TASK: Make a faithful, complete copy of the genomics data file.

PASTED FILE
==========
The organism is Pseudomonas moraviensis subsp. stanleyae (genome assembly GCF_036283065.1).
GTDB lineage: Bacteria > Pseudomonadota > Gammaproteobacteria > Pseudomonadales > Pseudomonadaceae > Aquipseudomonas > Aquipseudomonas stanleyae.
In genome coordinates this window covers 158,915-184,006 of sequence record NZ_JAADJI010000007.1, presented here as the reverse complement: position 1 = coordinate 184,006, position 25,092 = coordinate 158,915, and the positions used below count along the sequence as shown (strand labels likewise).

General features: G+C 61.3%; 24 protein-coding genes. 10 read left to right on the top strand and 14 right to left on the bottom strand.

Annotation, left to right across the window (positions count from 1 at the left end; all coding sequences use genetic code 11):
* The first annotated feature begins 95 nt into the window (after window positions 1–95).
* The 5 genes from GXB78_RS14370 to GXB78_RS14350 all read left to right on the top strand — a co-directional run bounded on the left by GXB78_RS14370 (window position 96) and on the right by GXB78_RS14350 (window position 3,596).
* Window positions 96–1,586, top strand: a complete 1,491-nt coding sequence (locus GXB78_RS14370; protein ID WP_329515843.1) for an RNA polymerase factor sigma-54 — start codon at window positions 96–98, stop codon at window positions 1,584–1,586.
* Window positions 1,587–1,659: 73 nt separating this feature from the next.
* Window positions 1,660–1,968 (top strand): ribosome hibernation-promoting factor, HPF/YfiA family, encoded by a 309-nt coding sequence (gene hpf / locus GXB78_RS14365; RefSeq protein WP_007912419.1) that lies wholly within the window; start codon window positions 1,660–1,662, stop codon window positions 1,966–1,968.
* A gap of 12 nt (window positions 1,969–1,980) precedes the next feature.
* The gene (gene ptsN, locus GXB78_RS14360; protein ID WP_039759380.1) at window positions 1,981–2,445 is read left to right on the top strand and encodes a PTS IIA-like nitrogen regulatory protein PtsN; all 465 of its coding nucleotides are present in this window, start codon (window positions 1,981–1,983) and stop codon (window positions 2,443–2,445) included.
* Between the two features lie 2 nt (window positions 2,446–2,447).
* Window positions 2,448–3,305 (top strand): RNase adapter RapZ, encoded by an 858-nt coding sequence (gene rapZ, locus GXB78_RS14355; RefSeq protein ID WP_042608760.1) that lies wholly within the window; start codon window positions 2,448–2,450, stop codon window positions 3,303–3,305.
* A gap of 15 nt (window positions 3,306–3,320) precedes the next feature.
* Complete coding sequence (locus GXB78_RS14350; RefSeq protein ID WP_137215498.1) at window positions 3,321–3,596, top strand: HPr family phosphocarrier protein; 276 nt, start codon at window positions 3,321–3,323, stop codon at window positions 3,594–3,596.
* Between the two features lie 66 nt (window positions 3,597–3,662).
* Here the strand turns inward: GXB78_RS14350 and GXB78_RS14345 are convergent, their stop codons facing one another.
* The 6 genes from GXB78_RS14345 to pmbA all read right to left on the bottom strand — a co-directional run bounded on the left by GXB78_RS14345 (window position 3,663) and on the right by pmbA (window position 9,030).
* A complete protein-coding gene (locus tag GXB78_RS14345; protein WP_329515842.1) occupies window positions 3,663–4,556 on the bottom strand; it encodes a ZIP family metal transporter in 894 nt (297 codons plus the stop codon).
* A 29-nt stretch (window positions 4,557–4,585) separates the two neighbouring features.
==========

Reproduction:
The organism is Pseudomonas moraviensis subsp. stanleyae (genome assembly GCF_036283065.1).
GTDB lineage: Bacteria > Pseudomonadota > Gammaproteobacteria > Pseudomonadales > Pseudomonadaceae > Aquipseudomonas > Aquipseudomonas stanleyae.
In genome coordinates this window covers 158,915-184,006 of sequence record NZ_JAADJI010000007.1, presented here as the reverse complement: position 1 = coordinate 184,006, position 25,092 = coordinate 158,915, and the positions used below count along the sequence as shown (strand labels likewise).

General features: G+C 61.3%; 24 protein-coding genes. 10 read left to right on the top strand and 14 right to left on the bottom strand.

Annotation, left to right across the window (positions count from 1 at the left end; all coding sequences use genetic code 11):
* The first annotated feature begins 95 nt into the window (after window positions 1–95).
* The 5 genes from GXB78_RS14370 to GXB78_RS14350 all read left to right on the top strand — a co-directional run bounded on the left by GXB78_RS14370 (window position 96) and on the right by GXB78_RS14350 (window position 3,596).
* Window positions 96–1,586, top strand: a complete 1,491-nt coding sequence (locus GXB78_RS14370; protein ID WP_329515843.1) for an RNA polymerase factor sigma-54 — start codon at window positions 96–98, stop codon at window positions 1,584–1,586.
* Window positions 1,587–1,659: 73 nt separating this feature from the next.
* Window positions 1,660–1,968 (top strand): ribosome hibernation-promoting factor, HPF/YfiA family, encoded by a 309-nt coding sequence (gene hpf / locus GXB78_RS14365; RefSeq protein WP_007912419.1) that lies wholly within the window; start codon window positions 1,660–1,662, stop codon window positions 1,966–1,968.
* A gap of 12 nt (window positions 1,969–1,980) precedes the next feature.
* The gene (gene ptsN, locus GXB78_RS14360; protein ID WP_039759380.1) at window positions 1,981–2,445 is read left to right on the top strand and encodes a PTS IIA-like nitrogen regulatory protein PtsN; all 465 of its coding nucleotides are present in this window, start codon (window positions 1,981–1,983) and stop codon (window positions 2,443–2,445) included.
* Between the two features lie 2 nt (window positions 2,446–2,447).
* Window positions 2,448–3,305 (top strand): RNase adapter RapZ, encoded by an 858-nt coding sequence (gene rapZ, locus GXB78_RS14355; RefSeq protein ID WP_042608760.1) that lies wholly within the window; start codon window positions 2,448–2,450, stop codon window positions 3,303–3,305.
* A gap of 15 nt (window positions 3,306–3,320) precedes the next feature.
* Complete coding sequence (locus GXB78_RS14350; RefSeq protein ID WP_137215498.1) at window positions 3,321–3,596, top strand: HPr family phosphocarrier protein; 276 nt, start codon at window positions 3,321–3,323, stop codon at window positions 3,594–3,596.
* Between the two features lie 66 nt (window positions 3,597–3,662).
* Here the strand turns inward: GXB78_RS14350 and GXB78_RS14345 are convergent, their stop codons facing one another.
* The 6 genes from GXB78_RS14345 to pmbA all read right to left on the bottom strand — a co-directional run bounded on the left by GXB78_RS14345 (window position 3,663) and on the right by pmbA (window position 9,030).
* A complete protein-coding gene (locus tag GXB78_RS14345; protein WP_329515842.1) occupies window positions 3,663–4,556 on the bottom strand; it encodes a ZIP family metal transporter in 894 nt (297 codons plus the stop codon).
* A 29-nt stretch (window positions 4,557–4,585) separates the two neighbouring features.